I recall a time not so long ago that felt like the end of the world, or at least, it made me feel that I wanted the world to end - so deep into the spiral of depression that the best I hoped for was an end to it that would leave those I cared for deeply, safe and secure, without me.
This morning I was watching the video linked below, and it brought back those feelings. But it also reminded me what it was, and still is, that others did, that helped me climb back out of that deep hole. It was empathy from people who cared to enough to take the risk of offering connection. They let me know that when I was ready, they were there for me - no ready solutions, no platitudes - but simply a hand held out that told me "you aren't alone".
I will never be done with the journey. If there is an upside to coming out the other side of depression, it is what I learned, and who I've become, by letting others know who I really am, and trusting that I would find some who would connect.
It is a huge risk to make yourself vulnerable with the truth. Some might have and did hate me for being who I am. But there were others who had survived; others who would take the risk of saying "I am here to listen and care", and in that way pass along their strength. They might not even have understood the details, but they cared, and would not judge.
If there is an upside, it will be my own willingness to be that person who takes the risk and holds out my hand to others and say, I am here. I've been there. I will stay with you.
Dr. Brené Brown narrates the following RSA Short, with animation by Katy Davis and subtitles in a variety of languages, thanks to Amara. Click on the cc for captions.
A wonderful post, with much to think about. But what does one do if one meets a situation in which empathy does not seem to be possible? Is there an alternative other than glib sympathy? How do I match up with these characters, trying to operate in this hurting world?ReplyDelete
The first doctor who gained my trust and then helped provide access to the resources that made all the difference had no knowledge at all of my situation. She could have said that this was beyond her and refer me to a psychiatrist, but instead listened carefully, and asked me to come back after she had learned something of my situation from the internet and whatever resources she could find.Delete
In the situation you describe, I would try to be a friend by listening to them, or just sitting quietly with them. A sign of a true friendship should be the ability to sit together in companionable silence when necessary.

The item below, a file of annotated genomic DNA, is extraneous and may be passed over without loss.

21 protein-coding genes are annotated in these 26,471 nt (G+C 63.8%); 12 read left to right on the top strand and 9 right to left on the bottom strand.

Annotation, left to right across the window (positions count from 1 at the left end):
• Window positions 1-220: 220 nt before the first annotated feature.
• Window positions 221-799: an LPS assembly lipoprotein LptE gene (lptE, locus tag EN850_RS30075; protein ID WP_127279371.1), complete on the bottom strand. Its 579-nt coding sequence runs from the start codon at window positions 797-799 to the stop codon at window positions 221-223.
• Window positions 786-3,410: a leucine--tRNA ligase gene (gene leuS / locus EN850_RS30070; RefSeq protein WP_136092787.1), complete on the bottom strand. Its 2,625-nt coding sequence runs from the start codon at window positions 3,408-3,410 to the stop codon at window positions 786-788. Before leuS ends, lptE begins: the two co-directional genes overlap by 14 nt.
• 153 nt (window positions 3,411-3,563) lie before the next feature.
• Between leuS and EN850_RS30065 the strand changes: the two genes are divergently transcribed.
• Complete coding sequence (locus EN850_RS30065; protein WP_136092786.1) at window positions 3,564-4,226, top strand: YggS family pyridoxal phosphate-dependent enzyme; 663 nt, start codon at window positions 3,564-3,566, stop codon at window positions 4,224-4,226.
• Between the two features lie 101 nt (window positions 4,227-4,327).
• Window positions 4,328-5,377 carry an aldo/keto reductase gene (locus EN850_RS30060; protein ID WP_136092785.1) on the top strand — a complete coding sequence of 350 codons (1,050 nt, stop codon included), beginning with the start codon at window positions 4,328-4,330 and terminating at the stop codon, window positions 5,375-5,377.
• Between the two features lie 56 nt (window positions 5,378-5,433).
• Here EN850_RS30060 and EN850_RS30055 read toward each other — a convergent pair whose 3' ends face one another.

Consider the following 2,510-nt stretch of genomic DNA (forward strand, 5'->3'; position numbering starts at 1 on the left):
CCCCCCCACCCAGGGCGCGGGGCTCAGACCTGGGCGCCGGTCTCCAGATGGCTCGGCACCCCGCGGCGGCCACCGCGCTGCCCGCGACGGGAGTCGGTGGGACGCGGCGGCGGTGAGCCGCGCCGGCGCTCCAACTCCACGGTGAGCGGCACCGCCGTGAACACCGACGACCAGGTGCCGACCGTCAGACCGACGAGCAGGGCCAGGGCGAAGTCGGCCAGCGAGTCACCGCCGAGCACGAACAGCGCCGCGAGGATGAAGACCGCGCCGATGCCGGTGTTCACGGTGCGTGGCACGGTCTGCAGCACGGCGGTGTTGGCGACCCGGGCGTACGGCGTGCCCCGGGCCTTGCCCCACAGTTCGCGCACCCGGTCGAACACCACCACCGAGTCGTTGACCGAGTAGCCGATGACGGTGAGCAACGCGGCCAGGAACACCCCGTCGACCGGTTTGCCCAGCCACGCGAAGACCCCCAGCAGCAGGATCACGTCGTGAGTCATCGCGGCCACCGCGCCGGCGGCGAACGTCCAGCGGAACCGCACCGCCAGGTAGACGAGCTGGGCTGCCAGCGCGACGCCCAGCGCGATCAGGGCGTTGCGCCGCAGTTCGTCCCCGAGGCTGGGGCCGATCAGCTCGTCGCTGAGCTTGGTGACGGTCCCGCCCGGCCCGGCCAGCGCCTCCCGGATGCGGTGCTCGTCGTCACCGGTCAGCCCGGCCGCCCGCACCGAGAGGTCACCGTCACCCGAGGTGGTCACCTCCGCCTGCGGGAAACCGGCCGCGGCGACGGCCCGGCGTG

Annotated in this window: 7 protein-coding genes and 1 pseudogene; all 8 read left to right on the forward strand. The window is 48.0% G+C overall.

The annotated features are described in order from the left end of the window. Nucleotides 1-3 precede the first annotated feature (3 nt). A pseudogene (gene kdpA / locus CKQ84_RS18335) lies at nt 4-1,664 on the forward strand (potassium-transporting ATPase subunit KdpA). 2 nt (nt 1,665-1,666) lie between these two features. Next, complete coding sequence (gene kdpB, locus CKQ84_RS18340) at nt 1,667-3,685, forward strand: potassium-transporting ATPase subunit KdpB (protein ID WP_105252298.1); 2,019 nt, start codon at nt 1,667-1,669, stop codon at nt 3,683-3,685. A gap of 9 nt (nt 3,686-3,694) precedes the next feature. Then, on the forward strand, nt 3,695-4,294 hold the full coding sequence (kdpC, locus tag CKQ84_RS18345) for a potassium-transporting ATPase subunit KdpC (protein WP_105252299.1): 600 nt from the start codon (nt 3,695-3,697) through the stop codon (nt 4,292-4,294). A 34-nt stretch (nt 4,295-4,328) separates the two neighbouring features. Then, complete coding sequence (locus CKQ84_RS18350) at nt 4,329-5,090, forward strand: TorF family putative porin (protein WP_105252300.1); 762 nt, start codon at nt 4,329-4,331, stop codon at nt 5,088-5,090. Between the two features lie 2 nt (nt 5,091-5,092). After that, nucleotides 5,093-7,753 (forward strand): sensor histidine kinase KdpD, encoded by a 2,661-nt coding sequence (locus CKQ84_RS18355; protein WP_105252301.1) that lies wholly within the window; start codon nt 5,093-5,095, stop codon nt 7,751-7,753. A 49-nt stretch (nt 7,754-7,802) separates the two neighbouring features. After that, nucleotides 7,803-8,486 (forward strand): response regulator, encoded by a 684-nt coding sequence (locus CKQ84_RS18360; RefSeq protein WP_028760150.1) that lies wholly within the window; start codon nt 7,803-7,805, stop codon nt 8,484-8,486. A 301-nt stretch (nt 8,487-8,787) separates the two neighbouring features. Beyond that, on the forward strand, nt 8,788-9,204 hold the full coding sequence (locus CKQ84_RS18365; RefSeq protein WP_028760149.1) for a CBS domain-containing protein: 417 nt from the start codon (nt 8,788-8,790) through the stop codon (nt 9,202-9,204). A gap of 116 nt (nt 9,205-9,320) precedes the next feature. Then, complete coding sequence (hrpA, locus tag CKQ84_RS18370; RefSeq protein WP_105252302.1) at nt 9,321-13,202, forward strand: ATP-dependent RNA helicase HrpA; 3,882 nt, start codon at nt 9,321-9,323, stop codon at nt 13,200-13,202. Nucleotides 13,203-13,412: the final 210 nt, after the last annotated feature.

In other words, do whatever you can to foster connection.
I share Tom’s view on a splendid post about an important subject. I agree with your comments that listening (or just being there) creates the better opportunities to understand and or share the feelings of others, to possibly offer really good practical help.
But if nothing else there must be some rub off in appreciation in the realisation that someone really cares enough to listen carefully and make the connection as you aptly put it.
Of course, for various highly addictive or severs cognitive problems, one might only be able to glean an appreciation of what’s gone horribly wrong. And there is always the added risk of even taking on immoral decisions, based purely on emotive factors.
I'm not sure that offering help can be anything more than saying "what can I do to help you?" Sometimes what the person says they want is not what they need, and sometimes you cannot in good conscience provide what they think they need.Delete
Trying to be very careful here because I have no expertise; this is only how I feel about being a friend to someone who is deep into addiction.
I believe there are times when a real friend has to say "no, I won't stand by and be part of this because what you are doing is destroying yourself."
The absolute hardest thing any friend, or relative of a person with an addiction must do is to withdraw their support for the addict, forcing them to deal with the problem themselves. Unless you have been into those sort of depths of desperation, where you will rob from or even injure your own parents to get the money you need to feed your addiction, you cannot know about it.
A friend should never expect you to do something you feel is immoral. That is why I have not tried to push myself upon some who have shunned me for what they see as religious reasons. I love them enough to let them go, in hopes that at some point there may be an awakening and renewal, but ultimately respecting that it is they who must deal with this problem, and I cannot force healing upon them.
All the very best to you Lindsay